- Interaction of SIGs and their Conferences
- The Question of Overhead
- ACM Conference Approval Procedures
- Co-Sponsoring Conferences
- Initiating New Conferences
- SIG Activities and the Conference Schedule
- Being "In-Cooperation" with Other Groups
- ACM/IEEE CS Health of Conferences
Probably the most well-known programs of the SIGs and ACM are the conferences, symposia and workshops that are sponsored and co-sponsored each year. In FY '07, there were close to 150 events, ranging in size from SIGGRAPH to workshops with as few as 20 participants.
Nearly all SIGs have one conference, and many SIGs have several. The number of conferences sponsored by a SIG largely depends on the intellectual field the SIG covers. In some areas, the primary (or flagship) conference has continuously expanded over the years. Other areas have seen the development of a number of medium-sized conferences that focus on specific areas of research. Some SIGs, unfortunately, experience a decline in interest in their areas of expertise, and a concomitant decline in size of their conference.
The SIG (and ACM) stands behind its conferences, legally and financially. ACM carries insurance that provides general and liability insurance coverage for sponsored and co-sponsored conferences. Completing the TMRF with the signature of the SIG Chair completes the paperwork needed for the insurance to be in effect, and transfers legal and financial responsibility to the SIG and ACM organization.
For a sponsored or co-sponsored conference or other event, the SIG (and ACM standing behind the SIG) are liable for any financial misjudgments on the part of the conference leadership or events (natural or otherwise) that impact the conference.
Three terms are often used with respect to conferences. A Workshop is a focused event, attended by 100 people or fewer. A Symposium generally indicates a technical meeting with 100 to 300 attendees. The term Conference indicates attendance of 300 or more.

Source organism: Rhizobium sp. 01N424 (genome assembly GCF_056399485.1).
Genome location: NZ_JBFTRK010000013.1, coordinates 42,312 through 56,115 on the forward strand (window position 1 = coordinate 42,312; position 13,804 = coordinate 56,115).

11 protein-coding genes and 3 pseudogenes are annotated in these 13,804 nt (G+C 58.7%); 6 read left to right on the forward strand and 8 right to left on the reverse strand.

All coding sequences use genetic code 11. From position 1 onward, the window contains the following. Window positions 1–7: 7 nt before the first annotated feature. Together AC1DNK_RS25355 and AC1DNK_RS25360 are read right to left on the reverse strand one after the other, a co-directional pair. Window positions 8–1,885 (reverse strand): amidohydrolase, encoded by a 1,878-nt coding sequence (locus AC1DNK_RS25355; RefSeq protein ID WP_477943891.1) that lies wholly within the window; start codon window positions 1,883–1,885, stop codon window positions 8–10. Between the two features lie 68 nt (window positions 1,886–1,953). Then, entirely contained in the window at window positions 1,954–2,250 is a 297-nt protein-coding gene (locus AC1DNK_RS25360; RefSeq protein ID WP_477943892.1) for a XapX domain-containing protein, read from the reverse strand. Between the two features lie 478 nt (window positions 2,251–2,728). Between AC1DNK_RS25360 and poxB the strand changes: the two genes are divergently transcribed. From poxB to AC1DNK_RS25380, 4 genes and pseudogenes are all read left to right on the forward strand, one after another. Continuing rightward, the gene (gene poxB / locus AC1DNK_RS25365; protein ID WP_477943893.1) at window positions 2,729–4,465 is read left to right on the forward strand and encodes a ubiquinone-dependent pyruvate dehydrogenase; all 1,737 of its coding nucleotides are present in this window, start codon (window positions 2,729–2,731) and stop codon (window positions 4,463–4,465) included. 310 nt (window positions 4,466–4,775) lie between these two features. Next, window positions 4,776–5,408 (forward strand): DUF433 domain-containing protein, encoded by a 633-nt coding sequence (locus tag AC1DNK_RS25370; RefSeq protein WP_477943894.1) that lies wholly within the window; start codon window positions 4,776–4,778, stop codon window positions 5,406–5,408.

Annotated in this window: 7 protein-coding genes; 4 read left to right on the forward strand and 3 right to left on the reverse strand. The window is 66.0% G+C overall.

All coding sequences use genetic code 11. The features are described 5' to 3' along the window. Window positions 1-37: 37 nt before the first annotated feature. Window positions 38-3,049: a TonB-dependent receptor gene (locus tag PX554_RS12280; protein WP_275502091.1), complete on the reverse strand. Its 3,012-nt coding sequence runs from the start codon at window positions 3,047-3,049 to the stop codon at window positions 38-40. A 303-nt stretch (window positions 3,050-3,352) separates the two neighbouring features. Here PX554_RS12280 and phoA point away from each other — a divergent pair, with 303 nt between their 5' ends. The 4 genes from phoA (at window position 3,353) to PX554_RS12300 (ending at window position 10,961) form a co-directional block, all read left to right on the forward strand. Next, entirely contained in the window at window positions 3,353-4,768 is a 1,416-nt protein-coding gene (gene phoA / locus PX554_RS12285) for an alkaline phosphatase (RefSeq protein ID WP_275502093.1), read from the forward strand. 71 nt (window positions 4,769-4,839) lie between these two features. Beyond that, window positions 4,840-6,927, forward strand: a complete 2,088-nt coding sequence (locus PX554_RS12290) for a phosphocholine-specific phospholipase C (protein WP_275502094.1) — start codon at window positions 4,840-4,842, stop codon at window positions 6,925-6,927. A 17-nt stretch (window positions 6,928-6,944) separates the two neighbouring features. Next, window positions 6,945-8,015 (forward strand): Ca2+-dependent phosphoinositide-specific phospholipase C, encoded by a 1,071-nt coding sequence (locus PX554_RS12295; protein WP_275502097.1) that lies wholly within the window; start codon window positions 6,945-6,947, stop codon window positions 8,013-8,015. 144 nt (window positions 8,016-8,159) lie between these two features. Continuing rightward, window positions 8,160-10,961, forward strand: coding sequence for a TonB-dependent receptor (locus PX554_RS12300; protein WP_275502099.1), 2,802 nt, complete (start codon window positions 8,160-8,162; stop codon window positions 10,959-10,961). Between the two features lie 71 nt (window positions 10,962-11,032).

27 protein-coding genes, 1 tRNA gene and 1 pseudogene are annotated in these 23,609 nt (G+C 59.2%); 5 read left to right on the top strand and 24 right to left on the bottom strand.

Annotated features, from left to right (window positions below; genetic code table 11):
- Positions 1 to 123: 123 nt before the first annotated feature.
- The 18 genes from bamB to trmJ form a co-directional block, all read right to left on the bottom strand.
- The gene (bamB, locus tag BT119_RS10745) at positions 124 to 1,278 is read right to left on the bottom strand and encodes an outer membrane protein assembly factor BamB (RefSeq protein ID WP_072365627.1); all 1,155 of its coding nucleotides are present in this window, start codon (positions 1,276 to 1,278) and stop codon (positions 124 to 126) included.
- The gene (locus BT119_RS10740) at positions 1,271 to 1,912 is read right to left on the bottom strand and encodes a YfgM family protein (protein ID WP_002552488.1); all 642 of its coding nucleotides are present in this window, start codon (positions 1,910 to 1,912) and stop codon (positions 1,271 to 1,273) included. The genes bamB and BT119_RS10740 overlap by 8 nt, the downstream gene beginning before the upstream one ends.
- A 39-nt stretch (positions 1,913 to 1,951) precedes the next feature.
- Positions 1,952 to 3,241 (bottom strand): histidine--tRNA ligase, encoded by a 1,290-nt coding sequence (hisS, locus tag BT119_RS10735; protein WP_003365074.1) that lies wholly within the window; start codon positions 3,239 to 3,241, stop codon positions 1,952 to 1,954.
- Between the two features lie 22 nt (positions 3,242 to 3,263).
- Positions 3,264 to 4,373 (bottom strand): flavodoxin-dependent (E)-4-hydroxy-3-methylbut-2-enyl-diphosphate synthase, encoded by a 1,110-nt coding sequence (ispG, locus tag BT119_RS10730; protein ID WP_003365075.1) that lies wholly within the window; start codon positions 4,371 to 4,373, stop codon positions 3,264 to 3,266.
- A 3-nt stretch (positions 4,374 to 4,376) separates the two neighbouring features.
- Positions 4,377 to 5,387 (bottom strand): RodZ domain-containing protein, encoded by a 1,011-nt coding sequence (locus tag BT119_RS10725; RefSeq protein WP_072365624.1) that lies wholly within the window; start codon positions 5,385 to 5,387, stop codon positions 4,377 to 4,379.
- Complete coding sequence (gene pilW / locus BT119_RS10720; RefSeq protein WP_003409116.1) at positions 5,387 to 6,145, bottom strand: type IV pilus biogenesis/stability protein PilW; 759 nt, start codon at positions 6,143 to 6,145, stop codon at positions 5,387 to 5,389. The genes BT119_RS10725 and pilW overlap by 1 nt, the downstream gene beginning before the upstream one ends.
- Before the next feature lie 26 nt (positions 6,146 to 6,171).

B. Interaction of SIGs and their Conferences
Conference leadership is usually chosen by the SIG leadership or by the conference steering committee with the approval of the SIG. These are important positions, with time-consuming responsibilities, and the positions should not be undertaken lightly.
Generally, SIG leaders (often through a single contact person) are kept in the loop on the overall progress of the conference (and are consulted on any substantive changes to the conference focus or schedule) and any major problems that come up. However, the specific oversight of the conference is in the hands of the General Chair.
In many SIGs, one person holds responsibility for conference matters, often the Vice Chair. This person is the primary contact point for conference leaders, providing advice as needed and feeding information to the SIG Executive Committee. Some SIGs have one person who works with sponsored and co-sponsored conferences, and another who works with requests for in cooperation status.
Another useful point for information for current conference leaders is the experiences of past conference leaders. Some SIGs or conference steering committees have conference websites where these collections can be seen. Some are using wikis to post information and advice from past conference leaders.
Conference leadership usually changes from year to year. The expectation is generally that the conference general chair and program chair will have had a meaningful role in a past conference, making them familiar with the pace of the conference and the expectations of conference attendees in terms of special events and social activities (the general chair), or the workings of the program committee (the program chair). As noted above, both general chair and program chair positions require substantial time on the part of the individual.
Some SIGs organize their conferences several years in advance, making it possible for future conference leaders to have minor leadership roles in prior years. Other SIGs look to those who have had minor leadership roles or served on program committees as candidates for general chair and program chair.
Conferences that have their own steering committees generally should also have at least one member of the SIG Executive Committee actively involved. This person then provides a natural conduit for information to flow back and forth between the Executive Committee and the Steering Committee.
The SIG Treasurer and the conference treasurer should consult as necessary on conference finances.
C. The Question of Overhead